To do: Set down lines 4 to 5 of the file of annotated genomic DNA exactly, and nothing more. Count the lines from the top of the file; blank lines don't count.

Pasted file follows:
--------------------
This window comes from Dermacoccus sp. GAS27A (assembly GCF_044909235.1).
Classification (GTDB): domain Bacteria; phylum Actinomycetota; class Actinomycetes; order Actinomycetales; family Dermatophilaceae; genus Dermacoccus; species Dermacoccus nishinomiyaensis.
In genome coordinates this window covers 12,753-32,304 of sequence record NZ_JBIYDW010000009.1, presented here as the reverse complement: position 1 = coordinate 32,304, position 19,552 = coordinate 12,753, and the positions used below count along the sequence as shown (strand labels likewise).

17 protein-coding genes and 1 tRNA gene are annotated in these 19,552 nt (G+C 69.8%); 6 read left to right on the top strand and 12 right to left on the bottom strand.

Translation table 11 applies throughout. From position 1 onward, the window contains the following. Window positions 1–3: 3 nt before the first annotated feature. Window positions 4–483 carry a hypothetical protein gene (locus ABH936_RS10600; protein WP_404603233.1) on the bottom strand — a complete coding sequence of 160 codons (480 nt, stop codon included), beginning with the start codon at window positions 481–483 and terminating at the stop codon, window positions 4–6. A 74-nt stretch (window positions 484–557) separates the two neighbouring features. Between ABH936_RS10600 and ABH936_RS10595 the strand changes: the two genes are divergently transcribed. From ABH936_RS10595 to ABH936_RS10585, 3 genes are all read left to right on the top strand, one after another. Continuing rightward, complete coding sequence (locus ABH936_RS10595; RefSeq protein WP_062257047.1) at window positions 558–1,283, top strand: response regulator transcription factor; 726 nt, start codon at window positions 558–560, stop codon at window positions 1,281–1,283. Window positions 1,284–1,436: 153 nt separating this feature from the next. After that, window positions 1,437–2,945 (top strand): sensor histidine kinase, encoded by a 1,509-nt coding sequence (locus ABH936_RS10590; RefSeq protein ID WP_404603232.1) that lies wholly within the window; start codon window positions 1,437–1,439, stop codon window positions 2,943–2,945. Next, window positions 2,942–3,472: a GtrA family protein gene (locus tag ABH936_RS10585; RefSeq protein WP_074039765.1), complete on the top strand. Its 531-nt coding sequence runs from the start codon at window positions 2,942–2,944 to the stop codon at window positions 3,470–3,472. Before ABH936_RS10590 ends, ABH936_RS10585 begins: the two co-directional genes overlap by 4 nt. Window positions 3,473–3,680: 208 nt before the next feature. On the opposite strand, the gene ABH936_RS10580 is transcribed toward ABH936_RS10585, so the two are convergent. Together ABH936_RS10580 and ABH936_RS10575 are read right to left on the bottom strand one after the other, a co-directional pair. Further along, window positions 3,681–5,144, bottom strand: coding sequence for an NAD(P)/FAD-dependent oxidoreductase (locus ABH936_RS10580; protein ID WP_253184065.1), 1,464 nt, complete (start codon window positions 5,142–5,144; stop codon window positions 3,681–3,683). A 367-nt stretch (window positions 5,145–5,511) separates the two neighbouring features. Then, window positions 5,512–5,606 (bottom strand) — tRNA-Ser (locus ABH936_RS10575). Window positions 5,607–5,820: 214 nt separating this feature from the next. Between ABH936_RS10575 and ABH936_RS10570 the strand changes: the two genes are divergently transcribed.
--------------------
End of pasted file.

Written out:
17 protein-coding genes and 1 tRNA gene are annotated in these 19,552 nt (G+C 69.8%); 6 read left to right on the top strand and 12 right to left on the bottom strand.

Translation table 11 applies throughout. From position 1 onward, the window contains the following. Window positions 1–3: 3 nt before the first annotated feature. Window positions 4–483 carry a hypothetical protein gene (locus ABH936_RS10600; protein WP_404603233.1) on the bottom strand — a complete coding sequence of 160 codons (480 nt, stop codon included), beginning with the start codon at window positions 481–483 and terminating at the stop codon, window positions 4–6. A 74-nt stretch (window positions 484–557) separates the two neighbouring features. Between ABH936_RS10600 and ABH936_RS10595 the strand changes: the two genes are divergently transcribed. From ABH936_RS10595 to ABH936_RS10585, 3 genes are all read left to right on the top strand, one after another. Continuing rightward, complete coding sequence (locus ABH936_RS10595; RefSeq protein WP_062257047.1) at window positions 558–1,283, top strand: response regulator transcription factor; 726 nt, start codon at window positions 558–560, stop codon at window positions 1,281–1,283. Window positions 1,284–1,436: 153 nt separating this feature from the next. After that, window positions 1,437–2,945 (top strand): sensor histidine kinase, encoded by a 1,509-nt coding sequence (locus ABH936_RS10590; RefSeq protein ID WP_404603232.1) that lies wholly within the window; start codon window positions 1,437–1,439, stop codon window positions 2,943–2,945. Next, window positions 2,942–3,472: a GtrA family protein gene (locus tag ABH936_RS10585; RefSeq protein WP_074039765.1), complete on the top strand. Its 531-nt coding sequence runs from the start codon at window positions 2,942–2,944 to the stop codon at window positions 3,470–3,472. Before ABH936_RS10590 ends, ABH936_RS10585 begins: the two co-directional genes overlap by 4 nt. Window positions 3,473–3,680: 208 nt before the next feature. On the opposite strand, the gene ABH936_RS10580 is transcribed toward ABH936_RS10585, so the two are convergent. Together ABH936_RS10580 and ABH936_RS10575 are read right to left on the bottom strand one after the other, a co-directional pair. Further along, window positions 3,681–5,144, bottom strand: coding sequence for an NAD(P)/FAD-dependent oxidoreductase (locus ABH936_RS10580; protein ID WP_253184065.1), 1,464 nt, complete (start codon window positions 5,142–5,144; stop codon window positions 3,681–3,683). A 367-nt stretch (window positions 5,145–5,511) separates the two neighbouring features. Then, window positions 5,512–5,606 (bottom strand) — tRNA-Ser (locus ABH936_RS10575). Window positions 5,607–5,820: 214 nt separating this feature from the next. Between ABH936_RS10575 and ABH936_RS10570 the strand changes: the two genes are divergently transcribed.